In the paper I’ll point out today, the authors provide evidence in support of the concept that it is specifically oxidized cholesterol that is the primary cause of atherosclerosis rather than the condition resulting from too much cholesterol in general. In atherosclerosis, fatty deposits form in blood vessel walls, weakening them and narrowing the vessels. This ultimately leads to fatal structural failure as stressed blood vessels rupture or are blocked. Atherosclerosis is arguably a condition that arises because the macrophages responsible for removing cholesterol from blood vessel walls become overwhelmed, inflammatory, and incapable of keeping up the work of maintenance and repair. They become foam cells and die, adding their contents and their remnants to grow an atherosclerotic plaque, and attracting more of their fellows to the same location to repeat the cycle.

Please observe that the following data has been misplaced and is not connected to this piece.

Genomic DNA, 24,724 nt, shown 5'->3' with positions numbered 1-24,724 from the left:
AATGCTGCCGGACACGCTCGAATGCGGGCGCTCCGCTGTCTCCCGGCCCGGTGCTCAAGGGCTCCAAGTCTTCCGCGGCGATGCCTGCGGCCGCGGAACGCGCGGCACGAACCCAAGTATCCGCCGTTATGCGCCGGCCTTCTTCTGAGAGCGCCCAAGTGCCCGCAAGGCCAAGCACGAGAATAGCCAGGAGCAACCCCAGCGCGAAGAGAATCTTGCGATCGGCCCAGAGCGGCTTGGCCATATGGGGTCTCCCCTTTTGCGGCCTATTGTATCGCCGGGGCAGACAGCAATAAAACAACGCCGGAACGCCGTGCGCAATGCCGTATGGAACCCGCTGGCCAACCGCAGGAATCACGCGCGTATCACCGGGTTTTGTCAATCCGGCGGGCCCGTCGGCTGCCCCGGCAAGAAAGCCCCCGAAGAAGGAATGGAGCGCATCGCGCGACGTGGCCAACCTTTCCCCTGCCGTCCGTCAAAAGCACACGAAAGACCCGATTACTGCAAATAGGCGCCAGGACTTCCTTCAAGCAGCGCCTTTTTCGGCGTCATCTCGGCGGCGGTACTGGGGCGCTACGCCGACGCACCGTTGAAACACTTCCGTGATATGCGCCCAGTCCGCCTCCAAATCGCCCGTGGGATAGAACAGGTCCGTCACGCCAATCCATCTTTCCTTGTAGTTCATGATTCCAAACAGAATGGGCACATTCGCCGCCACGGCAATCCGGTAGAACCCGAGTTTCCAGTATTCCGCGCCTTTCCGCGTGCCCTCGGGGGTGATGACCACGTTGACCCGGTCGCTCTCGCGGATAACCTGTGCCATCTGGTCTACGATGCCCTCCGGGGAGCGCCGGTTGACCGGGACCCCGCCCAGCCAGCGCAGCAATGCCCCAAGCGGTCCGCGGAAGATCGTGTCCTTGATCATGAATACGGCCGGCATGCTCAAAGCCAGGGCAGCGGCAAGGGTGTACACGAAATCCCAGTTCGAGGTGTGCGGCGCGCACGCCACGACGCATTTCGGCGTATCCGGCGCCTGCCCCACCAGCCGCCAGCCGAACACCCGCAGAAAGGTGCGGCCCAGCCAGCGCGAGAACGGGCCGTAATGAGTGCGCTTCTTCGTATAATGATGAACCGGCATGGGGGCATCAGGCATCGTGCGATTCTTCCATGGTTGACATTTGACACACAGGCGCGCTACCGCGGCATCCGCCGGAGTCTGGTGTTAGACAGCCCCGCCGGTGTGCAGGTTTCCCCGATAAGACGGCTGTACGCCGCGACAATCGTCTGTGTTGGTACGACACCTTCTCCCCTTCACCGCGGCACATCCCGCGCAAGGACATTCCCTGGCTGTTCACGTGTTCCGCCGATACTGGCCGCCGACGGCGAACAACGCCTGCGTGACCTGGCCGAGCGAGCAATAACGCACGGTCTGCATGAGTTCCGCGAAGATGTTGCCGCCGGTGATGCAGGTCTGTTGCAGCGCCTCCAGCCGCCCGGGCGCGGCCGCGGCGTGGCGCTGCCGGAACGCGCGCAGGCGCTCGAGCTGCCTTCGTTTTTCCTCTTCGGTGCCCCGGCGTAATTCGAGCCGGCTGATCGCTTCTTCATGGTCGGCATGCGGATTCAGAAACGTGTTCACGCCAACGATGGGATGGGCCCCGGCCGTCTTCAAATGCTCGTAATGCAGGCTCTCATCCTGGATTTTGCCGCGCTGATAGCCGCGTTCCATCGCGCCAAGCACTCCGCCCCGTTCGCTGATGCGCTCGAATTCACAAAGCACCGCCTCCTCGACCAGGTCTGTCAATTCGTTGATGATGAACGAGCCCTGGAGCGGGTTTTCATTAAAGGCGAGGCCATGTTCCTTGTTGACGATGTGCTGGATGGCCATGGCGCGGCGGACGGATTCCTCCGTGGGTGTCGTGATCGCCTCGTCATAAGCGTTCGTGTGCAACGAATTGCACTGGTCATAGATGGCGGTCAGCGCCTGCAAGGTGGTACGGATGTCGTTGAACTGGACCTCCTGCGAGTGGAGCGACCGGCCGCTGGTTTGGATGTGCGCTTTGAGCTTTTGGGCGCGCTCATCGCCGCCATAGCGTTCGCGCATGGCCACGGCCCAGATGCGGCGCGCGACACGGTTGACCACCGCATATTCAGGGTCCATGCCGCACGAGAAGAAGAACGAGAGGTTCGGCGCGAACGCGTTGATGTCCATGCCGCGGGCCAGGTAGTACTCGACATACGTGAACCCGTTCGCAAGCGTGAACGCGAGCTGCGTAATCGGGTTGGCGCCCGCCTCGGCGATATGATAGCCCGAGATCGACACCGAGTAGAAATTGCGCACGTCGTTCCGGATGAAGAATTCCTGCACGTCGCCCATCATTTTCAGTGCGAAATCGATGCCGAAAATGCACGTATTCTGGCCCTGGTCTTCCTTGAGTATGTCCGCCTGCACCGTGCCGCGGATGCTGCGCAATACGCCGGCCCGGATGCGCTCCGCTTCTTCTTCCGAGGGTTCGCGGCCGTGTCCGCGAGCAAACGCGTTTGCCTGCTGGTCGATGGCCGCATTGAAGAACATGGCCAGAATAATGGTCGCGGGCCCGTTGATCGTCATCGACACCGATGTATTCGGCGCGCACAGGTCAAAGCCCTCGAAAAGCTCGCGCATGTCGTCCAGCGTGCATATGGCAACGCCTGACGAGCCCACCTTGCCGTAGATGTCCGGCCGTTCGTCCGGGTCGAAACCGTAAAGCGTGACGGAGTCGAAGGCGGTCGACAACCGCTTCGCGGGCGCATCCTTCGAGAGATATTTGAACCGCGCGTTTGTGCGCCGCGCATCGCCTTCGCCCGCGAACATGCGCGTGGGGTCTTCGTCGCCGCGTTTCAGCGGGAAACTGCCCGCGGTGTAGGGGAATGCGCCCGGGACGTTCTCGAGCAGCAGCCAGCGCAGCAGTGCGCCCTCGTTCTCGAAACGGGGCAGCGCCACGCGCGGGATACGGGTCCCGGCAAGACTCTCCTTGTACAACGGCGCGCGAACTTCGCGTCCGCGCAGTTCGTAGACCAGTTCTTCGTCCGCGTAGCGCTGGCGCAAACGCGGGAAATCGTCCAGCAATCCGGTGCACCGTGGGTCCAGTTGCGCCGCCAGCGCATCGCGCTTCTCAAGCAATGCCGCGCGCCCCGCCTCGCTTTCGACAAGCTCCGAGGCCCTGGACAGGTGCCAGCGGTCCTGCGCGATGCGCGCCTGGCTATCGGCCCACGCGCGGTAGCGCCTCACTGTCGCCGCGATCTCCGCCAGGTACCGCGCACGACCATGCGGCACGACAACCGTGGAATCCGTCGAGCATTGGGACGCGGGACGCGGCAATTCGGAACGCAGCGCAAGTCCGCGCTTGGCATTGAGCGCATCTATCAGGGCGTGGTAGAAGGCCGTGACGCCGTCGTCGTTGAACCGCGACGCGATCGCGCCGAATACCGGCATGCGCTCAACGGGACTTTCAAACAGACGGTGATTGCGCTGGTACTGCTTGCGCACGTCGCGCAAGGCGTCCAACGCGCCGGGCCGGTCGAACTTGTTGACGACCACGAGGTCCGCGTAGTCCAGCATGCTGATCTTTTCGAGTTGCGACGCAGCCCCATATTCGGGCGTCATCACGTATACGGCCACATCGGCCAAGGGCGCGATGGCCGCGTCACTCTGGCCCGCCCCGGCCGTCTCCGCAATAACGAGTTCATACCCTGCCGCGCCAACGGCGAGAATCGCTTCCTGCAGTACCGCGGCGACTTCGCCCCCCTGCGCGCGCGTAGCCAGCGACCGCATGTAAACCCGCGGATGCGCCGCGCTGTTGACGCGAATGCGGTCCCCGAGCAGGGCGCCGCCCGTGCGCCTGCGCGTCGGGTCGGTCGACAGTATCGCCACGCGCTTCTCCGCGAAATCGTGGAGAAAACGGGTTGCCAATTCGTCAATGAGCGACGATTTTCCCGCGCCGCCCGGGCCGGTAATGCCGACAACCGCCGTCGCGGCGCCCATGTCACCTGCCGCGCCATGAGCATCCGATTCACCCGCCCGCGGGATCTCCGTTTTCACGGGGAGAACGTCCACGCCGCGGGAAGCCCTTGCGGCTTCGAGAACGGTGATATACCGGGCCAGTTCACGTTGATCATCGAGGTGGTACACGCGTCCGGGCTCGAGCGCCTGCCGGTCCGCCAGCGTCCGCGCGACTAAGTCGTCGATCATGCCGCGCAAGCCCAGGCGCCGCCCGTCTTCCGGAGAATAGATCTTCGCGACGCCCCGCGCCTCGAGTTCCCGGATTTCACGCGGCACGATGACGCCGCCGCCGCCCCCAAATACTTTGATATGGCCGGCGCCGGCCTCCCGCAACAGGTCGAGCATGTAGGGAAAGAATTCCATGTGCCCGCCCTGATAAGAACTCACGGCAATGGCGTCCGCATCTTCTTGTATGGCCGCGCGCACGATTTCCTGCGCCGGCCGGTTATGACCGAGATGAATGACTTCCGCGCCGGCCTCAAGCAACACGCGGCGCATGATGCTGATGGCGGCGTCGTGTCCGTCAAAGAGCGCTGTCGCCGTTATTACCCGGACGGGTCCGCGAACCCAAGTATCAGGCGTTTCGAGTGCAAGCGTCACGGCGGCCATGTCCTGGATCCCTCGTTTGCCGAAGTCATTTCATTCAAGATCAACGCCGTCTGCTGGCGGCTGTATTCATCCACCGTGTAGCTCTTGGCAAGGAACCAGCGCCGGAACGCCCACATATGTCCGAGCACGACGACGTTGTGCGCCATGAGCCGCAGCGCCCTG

Here it is argued that this foam cell fate is largely the consequence of oxidized cholesterol. The macrophages are reacting to oxidized cholesterol in ways that sabotage their efforts to remove local deposits of cholesterol. The approach to this condition adopted by the SENS rejuvenation research programs is to find ways to break down the oxidized cholesterol that our cells struggle to deal with. Removing